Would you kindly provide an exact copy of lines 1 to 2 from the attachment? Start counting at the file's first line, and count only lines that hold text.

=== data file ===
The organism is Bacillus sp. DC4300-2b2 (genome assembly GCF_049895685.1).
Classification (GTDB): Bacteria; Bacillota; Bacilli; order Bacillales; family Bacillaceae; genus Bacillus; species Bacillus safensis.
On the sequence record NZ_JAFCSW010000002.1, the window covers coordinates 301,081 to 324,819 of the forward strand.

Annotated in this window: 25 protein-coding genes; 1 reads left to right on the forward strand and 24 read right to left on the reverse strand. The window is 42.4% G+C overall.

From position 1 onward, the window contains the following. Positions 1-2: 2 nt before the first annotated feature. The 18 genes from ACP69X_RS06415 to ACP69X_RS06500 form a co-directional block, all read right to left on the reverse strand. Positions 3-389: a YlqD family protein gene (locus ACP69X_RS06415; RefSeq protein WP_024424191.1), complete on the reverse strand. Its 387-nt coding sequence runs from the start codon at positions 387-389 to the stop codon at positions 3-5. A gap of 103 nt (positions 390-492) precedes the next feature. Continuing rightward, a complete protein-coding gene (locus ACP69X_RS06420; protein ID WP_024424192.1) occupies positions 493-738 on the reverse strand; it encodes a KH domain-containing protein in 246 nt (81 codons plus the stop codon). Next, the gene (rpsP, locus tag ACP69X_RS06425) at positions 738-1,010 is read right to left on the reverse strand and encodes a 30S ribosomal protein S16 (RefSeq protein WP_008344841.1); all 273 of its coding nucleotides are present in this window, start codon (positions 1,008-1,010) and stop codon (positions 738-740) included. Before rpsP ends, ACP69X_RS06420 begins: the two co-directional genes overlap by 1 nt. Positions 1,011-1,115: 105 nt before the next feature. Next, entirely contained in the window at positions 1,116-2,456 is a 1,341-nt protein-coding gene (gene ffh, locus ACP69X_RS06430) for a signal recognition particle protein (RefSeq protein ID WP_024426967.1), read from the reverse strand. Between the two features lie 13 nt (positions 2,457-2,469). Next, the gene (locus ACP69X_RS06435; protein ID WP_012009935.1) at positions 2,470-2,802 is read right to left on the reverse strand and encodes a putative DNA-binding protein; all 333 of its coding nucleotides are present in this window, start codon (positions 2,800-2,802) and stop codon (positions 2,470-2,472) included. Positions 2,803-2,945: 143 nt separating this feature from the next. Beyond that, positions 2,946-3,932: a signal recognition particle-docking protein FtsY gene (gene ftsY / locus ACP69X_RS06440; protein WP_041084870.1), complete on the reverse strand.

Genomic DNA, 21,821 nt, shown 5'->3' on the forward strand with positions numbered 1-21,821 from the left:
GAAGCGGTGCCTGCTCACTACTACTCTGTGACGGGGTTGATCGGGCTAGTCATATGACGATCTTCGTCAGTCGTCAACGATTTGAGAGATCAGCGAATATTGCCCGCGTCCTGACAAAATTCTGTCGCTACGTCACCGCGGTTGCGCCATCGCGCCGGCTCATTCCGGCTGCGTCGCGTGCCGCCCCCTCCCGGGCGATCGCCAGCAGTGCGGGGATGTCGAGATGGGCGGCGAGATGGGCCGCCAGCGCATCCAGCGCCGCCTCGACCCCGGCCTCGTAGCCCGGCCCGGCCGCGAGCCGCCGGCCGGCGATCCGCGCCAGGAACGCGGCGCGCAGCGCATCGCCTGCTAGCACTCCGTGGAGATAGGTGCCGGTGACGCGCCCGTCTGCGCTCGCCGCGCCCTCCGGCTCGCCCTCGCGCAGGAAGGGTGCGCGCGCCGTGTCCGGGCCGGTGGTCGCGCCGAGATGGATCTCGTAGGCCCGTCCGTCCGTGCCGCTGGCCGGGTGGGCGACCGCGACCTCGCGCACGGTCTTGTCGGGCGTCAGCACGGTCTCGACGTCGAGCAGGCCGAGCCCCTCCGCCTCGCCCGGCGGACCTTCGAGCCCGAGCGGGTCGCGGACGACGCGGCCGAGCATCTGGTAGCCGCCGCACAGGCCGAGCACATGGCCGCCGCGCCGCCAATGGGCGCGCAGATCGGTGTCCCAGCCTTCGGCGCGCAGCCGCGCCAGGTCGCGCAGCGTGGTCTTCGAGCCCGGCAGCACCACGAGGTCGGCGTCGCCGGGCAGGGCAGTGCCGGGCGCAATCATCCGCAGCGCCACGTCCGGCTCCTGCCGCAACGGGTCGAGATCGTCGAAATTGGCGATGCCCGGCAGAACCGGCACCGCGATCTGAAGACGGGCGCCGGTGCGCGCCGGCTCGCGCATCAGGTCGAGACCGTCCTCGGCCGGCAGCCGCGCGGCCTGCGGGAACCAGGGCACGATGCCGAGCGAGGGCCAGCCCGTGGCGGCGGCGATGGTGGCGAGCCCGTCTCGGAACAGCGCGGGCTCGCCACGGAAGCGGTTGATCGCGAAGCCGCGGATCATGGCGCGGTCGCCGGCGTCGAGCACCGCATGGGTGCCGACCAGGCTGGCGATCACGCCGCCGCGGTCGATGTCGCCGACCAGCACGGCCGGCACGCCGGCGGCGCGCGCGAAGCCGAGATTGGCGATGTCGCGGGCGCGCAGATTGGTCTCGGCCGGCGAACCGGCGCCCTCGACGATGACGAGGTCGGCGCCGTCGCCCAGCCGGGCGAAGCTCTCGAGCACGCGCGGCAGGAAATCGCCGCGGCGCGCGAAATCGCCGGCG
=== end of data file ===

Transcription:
The organism is Bacillus sp. DC4300-2b2 (genome assembly GCF_049895685.1).
Classification (GTDB): Bacteria; Bacillota; Bacilli; order Bacillales; family Bacillaceae; genus Bacillus; species Bacillus safensis.